Distrustful cynics. True to the current dictionary definition of cynicism, they suspect everyone’s motives, believe that all human behavior is governed by selfishness, and (as H. L. Mencken observed) look around for a coffin whenever they smell flowers. Example: Your neighbor down the street with the hidden cache of weapons and survival supplies.
Calculating cynics. They continually look out for #1 and never hesitate to stab a neighbor in the back. These so-called cynics are often castigated by politicians and CEOs who want to look virtuous by comparison. But I hesitate to include them in our tribe -- not simply because I dislike them, but because I don’t believe they’re true cynics. They’re just crass opportunists -- the kind of people who turn other people into cynics. Examples: Josef Stalin, Gordon ("Greed is good") Gekko, Bernie Madoff.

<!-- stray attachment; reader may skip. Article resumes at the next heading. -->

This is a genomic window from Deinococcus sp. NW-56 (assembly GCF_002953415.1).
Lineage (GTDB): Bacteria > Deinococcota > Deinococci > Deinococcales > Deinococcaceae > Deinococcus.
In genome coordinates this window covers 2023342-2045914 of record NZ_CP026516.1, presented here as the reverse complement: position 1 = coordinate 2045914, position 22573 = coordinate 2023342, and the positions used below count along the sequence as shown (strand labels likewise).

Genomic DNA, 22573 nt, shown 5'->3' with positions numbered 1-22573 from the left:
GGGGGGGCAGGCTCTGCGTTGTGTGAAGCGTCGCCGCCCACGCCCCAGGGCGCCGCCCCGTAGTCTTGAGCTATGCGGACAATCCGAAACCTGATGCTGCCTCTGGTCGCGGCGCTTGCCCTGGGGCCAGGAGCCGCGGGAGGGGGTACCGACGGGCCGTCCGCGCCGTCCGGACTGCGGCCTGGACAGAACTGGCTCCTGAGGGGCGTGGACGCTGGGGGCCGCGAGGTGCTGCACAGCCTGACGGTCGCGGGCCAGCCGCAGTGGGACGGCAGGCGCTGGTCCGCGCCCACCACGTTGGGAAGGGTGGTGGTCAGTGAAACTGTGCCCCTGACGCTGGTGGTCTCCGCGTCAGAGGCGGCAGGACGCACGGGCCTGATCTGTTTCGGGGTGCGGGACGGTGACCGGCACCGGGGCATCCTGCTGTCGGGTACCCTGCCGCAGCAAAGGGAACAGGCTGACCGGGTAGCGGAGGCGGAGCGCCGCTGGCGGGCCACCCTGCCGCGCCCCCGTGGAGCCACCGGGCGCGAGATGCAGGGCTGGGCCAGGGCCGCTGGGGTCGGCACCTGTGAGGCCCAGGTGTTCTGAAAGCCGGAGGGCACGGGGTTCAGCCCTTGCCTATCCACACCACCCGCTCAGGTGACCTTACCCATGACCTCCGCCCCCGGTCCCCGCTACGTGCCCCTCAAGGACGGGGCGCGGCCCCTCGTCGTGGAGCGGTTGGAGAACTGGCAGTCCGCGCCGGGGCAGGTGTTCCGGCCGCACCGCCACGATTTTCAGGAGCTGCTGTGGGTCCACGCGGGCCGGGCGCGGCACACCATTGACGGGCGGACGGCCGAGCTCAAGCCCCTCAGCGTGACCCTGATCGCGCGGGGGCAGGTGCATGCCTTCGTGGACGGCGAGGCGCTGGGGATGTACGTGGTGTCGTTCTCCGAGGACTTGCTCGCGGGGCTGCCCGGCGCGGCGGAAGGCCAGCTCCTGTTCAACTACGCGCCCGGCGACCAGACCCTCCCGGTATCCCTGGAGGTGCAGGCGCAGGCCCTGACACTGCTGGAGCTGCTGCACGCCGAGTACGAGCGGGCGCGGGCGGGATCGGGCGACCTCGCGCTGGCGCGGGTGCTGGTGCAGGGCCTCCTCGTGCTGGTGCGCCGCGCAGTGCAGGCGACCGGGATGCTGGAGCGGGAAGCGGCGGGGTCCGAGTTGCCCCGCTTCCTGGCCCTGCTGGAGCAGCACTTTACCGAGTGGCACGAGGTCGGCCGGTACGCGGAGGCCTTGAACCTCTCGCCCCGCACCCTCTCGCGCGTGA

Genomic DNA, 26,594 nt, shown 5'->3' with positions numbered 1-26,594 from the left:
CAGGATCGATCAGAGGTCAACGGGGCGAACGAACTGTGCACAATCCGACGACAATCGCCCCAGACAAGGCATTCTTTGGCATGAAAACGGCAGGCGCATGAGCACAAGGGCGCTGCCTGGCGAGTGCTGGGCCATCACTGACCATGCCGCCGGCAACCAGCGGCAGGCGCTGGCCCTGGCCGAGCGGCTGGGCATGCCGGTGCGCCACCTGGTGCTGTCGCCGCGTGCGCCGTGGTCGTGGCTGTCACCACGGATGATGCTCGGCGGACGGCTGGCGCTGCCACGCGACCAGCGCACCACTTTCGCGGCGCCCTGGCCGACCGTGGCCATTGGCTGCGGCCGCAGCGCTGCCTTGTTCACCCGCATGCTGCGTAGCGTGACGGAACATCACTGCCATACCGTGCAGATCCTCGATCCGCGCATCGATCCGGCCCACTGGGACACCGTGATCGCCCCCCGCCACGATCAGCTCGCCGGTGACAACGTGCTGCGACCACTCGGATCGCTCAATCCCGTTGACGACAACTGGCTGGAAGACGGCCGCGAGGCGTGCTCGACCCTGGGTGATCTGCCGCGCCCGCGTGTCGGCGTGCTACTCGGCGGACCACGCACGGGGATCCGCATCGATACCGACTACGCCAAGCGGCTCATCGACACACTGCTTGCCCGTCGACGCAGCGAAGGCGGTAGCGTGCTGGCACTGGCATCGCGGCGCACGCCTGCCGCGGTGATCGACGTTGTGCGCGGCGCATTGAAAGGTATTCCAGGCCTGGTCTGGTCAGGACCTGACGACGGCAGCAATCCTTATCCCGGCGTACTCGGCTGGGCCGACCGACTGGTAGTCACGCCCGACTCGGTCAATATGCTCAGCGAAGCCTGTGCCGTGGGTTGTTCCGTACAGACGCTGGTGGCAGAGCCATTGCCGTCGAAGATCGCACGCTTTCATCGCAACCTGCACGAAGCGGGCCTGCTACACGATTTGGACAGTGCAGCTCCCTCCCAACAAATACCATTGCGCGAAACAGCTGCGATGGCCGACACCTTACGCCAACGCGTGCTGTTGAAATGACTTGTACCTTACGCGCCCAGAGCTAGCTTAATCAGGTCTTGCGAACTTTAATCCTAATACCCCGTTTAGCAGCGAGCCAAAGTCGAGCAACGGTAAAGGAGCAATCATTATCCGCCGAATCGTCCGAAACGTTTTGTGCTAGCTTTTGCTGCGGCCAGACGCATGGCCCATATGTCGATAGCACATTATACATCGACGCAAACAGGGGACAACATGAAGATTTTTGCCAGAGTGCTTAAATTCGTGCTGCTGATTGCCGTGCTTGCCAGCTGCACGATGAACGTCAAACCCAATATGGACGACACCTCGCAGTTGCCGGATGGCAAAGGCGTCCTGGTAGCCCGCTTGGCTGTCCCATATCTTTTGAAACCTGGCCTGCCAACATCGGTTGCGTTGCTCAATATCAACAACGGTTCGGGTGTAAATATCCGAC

Positive cynics. An oxymoron? I don’t think so. You can use the tools of cynicism (outrage, disobedience, mockery) to fight the evils of the world and, in your own fashion, make it a better place for the rest of us. Examples: Socrates, Jesus, Voltaire, Thoreau.
Former cynics. Yes, some cynics get their fill of cynicism and move on. This can actually be a good thing. I advocate cynicism as a necessary station-stop along the road to enlightenment, but I don’t believe it has to be your life’s work. Cynicism gives you the perspective you need to grasp the often sad realities of the universe. Armed with that knowledge, you can proceed to re-engage with life and make a difference. Examples: Lord Byron, Benjamin Disraeli, Al Franken, Sidney Carton (hero of A Tale of Two Cities).